While income tax season is upon us, there is a much broader list of other taxes to consider when measuring the total tax burden. As a resident of Texas, I live in a state that has no personal or corporate state or local income taxes. At first glance that sounds great, but what is important is the total tax burden from all sources and their respective impact on economic growth. Depending on the type of tax and the respective goods and services impacted, economic growth can be impacted and directed by the burden taxation or by the lack of a tax.
The incidence of taxation can be known as flat, regressive or progressive. A regressive tax is one that is applied uniformly to all (such as sales taxes), but takes a greater percentage of an individual’s income from lower earners. Included in the incidence of taxation is not only the tax rate, but also the types of goods and services included and excluded from taxation. If, for example, the sales tax is on all food items, the poor pay a much greater percentage of their income on sales taxes and hence it is deemed regressive.
A progressive tax is one in which higher-income earners pay an increasing percentage of their income as tax – such as an income tax with brackets that increase the tax rate as income rises. Depending on inclusions and exclusions, if only luxury goods priced greater than a certain minimum are assessed with a sales tax, the tax is progressive on those with greater incomes as they purchase more of the higher-priced products or services. An example is having no tax on sail boats less than 30 feet in length but a high tax on longer boats. Not only would such a tax be progressive, it would spur people wanting to sail to do so with a boat less than 30 feet.
Sales taxes are perhaps the most common regressive tax in the U.S. but depending in which state a person resides can change. How much do sales tax collections per capita vary across the U.S.? The variability is rather dramatic based on a study by the Tax Foundation across all 50 states and the District of Columbia. The Tax Foundation is a non-profit organization from Washington, D.C. studying the incidence of taxation and the impact on the economy. Tax-wise, some states are better to reside in than others. The top-10 states with the greatest per-capita state sales tax collections for fiscal year 2017 are shown in the following table. The cost per household, however, is not just the per capita sales taxes, but also includes the number of people per household. The table below shows both the average per capita sales tax and the average number of people per household. The resulting implied sales tax collections per household were calculated by multiplying per capita sales tax collections times the average number of people per household.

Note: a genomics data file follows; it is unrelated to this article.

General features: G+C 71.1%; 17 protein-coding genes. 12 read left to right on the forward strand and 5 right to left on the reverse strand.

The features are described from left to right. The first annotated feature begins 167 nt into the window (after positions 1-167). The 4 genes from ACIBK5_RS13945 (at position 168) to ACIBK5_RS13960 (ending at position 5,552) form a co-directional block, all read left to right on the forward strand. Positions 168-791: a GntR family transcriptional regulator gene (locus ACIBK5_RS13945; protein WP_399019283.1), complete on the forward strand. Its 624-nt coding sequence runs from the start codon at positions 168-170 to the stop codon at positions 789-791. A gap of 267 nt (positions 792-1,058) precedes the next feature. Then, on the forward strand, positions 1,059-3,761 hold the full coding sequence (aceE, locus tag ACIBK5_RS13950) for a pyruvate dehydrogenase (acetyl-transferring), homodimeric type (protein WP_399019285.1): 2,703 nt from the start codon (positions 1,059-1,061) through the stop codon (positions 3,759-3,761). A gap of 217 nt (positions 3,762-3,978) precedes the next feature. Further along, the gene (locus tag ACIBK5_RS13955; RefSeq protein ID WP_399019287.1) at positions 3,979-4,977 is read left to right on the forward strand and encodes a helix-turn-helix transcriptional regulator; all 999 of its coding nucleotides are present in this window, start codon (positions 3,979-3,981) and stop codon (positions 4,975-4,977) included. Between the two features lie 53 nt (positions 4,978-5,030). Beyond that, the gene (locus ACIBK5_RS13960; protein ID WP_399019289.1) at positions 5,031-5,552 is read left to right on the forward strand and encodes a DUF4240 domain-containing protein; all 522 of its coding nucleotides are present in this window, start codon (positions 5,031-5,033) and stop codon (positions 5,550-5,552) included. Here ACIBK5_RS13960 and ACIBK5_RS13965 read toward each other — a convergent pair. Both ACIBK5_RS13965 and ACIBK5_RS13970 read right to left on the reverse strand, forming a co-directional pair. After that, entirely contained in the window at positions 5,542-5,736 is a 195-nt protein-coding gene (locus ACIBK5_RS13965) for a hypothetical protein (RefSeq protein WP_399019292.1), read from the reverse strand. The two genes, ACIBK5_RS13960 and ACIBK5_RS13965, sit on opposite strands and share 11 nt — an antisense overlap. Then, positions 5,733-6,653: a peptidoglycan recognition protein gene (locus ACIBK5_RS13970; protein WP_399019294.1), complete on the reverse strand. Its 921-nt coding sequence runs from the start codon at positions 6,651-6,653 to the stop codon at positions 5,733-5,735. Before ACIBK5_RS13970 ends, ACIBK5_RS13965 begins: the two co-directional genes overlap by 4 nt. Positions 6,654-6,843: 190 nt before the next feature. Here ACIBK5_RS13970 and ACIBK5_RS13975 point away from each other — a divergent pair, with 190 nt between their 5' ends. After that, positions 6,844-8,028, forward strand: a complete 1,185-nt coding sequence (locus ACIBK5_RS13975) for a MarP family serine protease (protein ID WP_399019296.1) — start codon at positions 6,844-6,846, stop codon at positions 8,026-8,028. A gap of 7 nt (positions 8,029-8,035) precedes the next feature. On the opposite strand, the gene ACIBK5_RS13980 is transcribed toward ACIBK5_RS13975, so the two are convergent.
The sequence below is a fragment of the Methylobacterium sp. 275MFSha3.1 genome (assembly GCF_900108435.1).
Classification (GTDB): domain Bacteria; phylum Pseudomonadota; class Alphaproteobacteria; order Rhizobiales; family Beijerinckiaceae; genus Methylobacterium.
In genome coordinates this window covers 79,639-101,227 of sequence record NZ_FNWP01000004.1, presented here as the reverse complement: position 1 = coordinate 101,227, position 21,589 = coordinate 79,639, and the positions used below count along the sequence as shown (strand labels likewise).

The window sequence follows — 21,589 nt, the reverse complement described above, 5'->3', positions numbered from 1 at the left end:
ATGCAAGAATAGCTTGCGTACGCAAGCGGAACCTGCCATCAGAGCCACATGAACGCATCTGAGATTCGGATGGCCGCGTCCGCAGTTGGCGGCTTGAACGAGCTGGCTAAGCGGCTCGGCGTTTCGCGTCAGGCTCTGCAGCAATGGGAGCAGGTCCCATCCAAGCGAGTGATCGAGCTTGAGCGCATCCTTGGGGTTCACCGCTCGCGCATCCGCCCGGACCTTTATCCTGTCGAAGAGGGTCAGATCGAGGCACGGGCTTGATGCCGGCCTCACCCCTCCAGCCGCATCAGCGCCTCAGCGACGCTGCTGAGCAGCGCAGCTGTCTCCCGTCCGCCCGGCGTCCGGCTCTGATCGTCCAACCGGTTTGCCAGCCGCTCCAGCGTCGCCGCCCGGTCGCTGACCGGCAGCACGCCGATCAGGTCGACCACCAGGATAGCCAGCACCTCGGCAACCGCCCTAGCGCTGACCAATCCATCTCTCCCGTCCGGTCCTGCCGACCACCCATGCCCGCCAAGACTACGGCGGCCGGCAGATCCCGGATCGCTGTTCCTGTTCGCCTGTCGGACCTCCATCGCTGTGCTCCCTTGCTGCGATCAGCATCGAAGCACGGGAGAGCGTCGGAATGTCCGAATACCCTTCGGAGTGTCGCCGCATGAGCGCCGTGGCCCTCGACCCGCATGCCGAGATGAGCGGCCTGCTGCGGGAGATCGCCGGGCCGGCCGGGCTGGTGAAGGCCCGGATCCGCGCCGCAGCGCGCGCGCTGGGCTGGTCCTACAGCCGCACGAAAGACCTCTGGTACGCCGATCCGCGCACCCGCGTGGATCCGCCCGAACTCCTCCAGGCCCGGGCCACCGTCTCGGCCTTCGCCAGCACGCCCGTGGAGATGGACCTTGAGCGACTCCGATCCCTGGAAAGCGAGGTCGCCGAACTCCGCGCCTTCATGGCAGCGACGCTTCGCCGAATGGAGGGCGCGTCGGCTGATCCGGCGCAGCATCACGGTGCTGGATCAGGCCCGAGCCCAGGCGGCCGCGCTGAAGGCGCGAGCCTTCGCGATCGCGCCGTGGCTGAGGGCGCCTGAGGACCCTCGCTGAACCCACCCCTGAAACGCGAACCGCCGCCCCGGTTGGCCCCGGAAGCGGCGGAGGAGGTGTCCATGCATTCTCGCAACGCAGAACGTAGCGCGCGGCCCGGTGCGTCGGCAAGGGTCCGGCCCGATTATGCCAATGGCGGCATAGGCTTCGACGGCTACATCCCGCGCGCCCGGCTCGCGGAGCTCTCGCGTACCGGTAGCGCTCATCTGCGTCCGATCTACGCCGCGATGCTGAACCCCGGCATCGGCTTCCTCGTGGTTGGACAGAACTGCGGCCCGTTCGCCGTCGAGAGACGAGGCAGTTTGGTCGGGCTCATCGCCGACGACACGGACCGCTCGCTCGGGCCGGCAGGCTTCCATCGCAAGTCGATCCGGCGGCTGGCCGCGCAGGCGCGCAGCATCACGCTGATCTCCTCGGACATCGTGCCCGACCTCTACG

The next table lists both alphabetically and in rank order average per capita sales taxes by state. Five states have zero state-level sales taxes: Alaska, Delaware, Montana and New Hampshire. Of these five, just Alaska allows localities to charge sales taxes — although the state does not receive any of the revenues – just the local government. Included in the sales taxes per capita in some states are taxes on services reported by the Census Bureau.
To read the entire Tax Foundation study click https://taxfoundation.org/sales-tax-per-capita-2019/?utm_source=Tax+Foundation+Newsletters&utm_campaign=667d206c5e-EMAIL_CAMPAIGN_2019_02_06_03_53&utm_medium=email&utm_term=0_8387957ec9-667d206c5e-427662773&mc_cid=667d206c5e&mc_eid=c79ab314e3
To view the average size per household for all states click https://www.statista.com/statistics/242265/average-size-of-us-households-by-state/
Just because a state is not collecting a single given tax (such as a sales tax) does not necessarily imply a business-friendly environment tax-wise. Of the seven states without a state personal income tax (Alaska, Florida, Nevada, South Dakota, Texas, Washington and Wyoming), five rank in the top-10 states per capita in state sales tax collections.
While Alaska has neither a state sales tax nor a state income tax, the state was on track to run a $2.4 billion deficit in fiscal year 2018, but that was reduced to just $700 million. The bad news is that for the first time ever, Alaska dipped into the Permanent Fund after running a $2.9 billion deficit in fiscal year 2017, or a loss of $3,900 for every man, woman and child.
As economists say, “There is no such thing as a free lunch.” The same is true about taxes. Some states are better than others when it comes to taxes, and others are worse. One way or the other the state government must be financed.
We will agree to disagree regarding what services each state should provide to their constituents. The more services a state makes available to the population, the greater the tax burden on at least some within the state.